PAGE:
How to fight imposter syndrome

Even the most successful creatives a little secret we all share – from time to time we feel like frauds. It’s called design imposter syndrome and it is a psychological phenomenon where you have a belief that you’re an inadequate despite evidence to the contrary. In this episode, we will look at why it is something we all have, the 5 different types of imposter syndromes, and what you can do about it.

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Even the most successful creatives a little secret we all share – If we are being honest, from time to time we feel like frauds. Its called imposter syndrome, It happens at all levels of your career, it comes in a lot of different forms and this is another one of those problems that we don’t talk about enough. One study suggest 70% of people experience impostor syndrome at some point in their career. How do you fight it? How do you keep it from getting in the way of your creative process and hold you back?

What is it?

Let’s start with the simple question of what it is? Imposter syndrome is a psychological phenomenon where you have a belief that you’re inadequate despite evidence to the contrary. In real life it can be having one of those days where you look at your work and think, “I hope this is good enough.” or “ What if they don’t like my ideas…”

Maybe you think that when something doesn’t work out exactly the way you expect on a project that you are a failure. Maybe it is some technique you can’t seem to grasp or some work a client didn’t like. You feel like a fake and hope no one finds out how you work because that isn’t how real designers work.

Why do we all have it?

Creating is a personal act which I have talked about a number of times before. Making a mark on a blank page or blank screen comes from who you are and what you have experienced. So that creates an inner dialog and personal connection to our work which creates anxiety when it is judged, commented on or disliked.

Pablo Stanley who also works at InVision had a great cartoon about this very thing I will post in the show notes.

It is also because we rarely ever discuss these insecurities so the internal loop and dialog build up creating these insecurities. It manifests in ways like constantly going back to change something in your design, not because you know it can improve, but because you feel like you don’t know what the best choices are and your design is a mess from your lack of trust in yourself.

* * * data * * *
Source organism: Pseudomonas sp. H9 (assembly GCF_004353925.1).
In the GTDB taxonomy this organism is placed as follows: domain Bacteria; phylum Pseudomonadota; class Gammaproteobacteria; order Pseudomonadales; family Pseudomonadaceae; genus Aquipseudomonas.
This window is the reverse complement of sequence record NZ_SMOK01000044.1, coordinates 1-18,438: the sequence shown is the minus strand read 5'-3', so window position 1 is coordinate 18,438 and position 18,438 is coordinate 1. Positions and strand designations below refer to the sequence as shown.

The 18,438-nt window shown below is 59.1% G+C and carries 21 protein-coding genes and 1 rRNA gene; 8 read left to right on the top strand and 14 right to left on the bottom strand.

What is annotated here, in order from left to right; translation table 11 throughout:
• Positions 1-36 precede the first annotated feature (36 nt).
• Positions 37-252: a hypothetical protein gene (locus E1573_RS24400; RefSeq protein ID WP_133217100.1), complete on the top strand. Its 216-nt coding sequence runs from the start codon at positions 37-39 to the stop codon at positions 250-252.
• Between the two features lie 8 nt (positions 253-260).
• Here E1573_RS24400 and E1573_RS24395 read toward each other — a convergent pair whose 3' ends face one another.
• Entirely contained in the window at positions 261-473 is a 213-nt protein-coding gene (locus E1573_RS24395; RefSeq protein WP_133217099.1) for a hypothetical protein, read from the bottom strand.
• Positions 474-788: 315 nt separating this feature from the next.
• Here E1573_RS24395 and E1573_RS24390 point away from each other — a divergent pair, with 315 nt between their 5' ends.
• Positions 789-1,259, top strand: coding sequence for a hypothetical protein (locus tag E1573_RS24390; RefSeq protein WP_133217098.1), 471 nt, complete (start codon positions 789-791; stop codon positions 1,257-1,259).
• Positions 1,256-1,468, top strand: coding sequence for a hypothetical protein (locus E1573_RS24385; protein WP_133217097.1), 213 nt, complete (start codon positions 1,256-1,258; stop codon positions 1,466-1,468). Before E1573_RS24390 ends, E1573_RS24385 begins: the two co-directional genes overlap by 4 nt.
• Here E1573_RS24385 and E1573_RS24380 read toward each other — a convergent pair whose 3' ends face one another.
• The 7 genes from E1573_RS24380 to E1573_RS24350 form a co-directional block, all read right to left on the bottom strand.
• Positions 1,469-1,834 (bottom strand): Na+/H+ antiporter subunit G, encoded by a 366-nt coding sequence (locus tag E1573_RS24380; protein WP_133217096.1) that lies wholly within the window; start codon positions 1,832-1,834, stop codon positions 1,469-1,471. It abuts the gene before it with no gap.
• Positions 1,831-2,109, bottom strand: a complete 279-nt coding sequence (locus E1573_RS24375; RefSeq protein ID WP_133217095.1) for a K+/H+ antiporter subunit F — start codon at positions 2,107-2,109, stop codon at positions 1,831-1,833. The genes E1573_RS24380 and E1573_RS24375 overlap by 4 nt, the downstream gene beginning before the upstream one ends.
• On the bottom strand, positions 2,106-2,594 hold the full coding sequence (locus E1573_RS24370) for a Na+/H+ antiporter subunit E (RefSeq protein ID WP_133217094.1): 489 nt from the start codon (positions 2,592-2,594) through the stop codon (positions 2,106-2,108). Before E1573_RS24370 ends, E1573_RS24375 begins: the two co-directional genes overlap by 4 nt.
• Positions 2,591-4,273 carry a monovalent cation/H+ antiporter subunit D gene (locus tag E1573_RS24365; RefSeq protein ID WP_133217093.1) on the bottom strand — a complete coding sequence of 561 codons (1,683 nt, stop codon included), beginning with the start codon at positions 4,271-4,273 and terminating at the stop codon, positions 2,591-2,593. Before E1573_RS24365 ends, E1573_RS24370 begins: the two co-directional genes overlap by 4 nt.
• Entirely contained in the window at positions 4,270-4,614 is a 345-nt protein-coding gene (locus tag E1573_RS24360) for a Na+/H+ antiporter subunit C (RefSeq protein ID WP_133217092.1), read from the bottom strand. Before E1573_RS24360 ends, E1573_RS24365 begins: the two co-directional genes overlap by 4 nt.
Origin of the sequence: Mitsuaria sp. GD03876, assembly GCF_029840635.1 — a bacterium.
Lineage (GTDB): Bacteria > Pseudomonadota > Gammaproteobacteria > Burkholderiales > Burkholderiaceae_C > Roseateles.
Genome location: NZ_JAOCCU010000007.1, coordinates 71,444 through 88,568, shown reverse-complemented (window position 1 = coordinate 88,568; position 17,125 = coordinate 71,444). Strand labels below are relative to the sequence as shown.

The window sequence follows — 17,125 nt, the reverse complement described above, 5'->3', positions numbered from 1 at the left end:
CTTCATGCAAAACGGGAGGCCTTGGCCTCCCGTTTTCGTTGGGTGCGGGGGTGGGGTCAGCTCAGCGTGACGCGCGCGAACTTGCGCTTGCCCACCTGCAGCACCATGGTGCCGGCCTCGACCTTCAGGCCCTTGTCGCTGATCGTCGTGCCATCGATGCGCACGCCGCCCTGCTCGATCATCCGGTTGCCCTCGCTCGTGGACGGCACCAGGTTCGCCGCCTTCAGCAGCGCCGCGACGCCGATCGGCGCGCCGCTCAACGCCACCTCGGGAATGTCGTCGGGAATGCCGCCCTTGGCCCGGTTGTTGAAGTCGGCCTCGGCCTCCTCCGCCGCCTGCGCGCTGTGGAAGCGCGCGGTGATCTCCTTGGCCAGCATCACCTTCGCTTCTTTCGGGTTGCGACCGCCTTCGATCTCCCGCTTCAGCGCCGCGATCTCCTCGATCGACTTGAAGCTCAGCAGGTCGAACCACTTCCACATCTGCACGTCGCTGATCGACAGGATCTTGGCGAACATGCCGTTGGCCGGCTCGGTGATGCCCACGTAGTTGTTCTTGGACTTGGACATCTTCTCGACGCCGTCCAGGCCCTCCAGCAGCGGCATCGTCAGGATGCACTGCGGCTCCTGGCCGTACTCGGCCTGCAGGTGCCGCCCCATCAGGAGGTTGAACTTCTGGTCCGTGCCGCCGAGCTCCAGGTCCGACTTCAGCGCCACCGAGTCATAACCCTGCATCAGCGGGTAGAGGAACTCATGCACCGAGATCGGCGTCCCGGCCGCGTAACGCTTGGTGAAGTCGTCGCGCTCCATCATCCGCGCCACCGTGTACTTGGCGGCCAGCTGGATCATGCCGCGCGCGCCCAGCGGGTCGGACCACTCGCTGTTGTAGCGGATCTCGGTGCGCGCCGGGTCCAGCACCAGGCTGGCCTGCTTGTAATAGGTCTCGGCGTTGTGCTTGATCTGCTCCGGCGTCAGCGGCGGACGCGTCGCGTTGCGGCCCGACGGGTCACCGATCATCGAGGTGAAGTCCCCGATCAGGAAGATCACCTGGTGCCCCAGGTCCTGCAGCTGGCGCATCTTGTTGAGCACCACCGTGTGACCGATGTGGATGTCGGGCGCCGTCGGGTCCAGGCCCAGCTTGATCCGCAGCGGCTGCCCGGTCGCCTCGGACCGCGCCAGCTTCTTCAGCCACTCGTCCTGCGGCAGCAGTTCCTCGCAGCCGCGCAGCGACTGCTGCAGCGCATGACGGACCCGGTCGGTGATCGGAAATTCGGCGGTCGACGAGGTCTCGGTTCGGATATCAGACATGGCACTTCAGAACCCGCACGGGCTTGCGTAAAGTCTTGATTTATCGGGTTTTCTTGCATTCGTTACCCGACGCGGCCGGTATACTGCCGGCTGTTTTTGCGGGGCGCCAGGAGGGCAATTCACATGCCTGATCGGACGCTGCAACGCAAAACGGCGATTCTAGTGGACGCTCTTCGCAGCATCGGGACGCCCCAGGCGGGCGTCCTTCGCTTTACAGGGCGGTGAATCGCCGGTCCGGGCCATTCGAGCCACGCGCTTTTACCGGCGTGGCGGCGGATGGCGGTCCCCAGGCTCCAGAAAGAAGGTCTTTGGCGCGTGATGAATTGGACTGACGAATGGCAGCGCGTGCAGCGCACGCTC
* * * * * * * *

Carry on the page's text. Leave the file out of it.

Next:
This is complicated because real imposters do exist in our industries. Some of the imposters have watched enough YouTube, talk a good enough game, and fake enough of it to look like they know what you are doing – but when the rubber meets the road there is nothing there. In other ways, we are all imposters because we create this false image in all of our social media channels. I say this person all the time that just because someone has a big title or works for a big brand DOES NOT mean they know what they are doing. This makes it harder on the rest of us.

What are the different types?

It takes various forms, depending on a person’s background, personality, and circumstances. As with all of my shows, I do a lot of research and this one had more than normal to be sure I got the subject matter right. Of everything I read Valerie Young had the best insights and approach to the subject from her book ‘The Secret Thoughts of Successful Women: Why Capable People Suffer from the Impostor Syndrome and How to Thrive in Spite of It‘.

She categorized it into 5 subgroups:
1.) The Perfectionist
2.) The Superwoman/man
3.) The Genius
4.) The Individualist
5.) The Expert

Let’s go into more detail about each one of these, understand what it is, how to tell if it is you and what you can do about it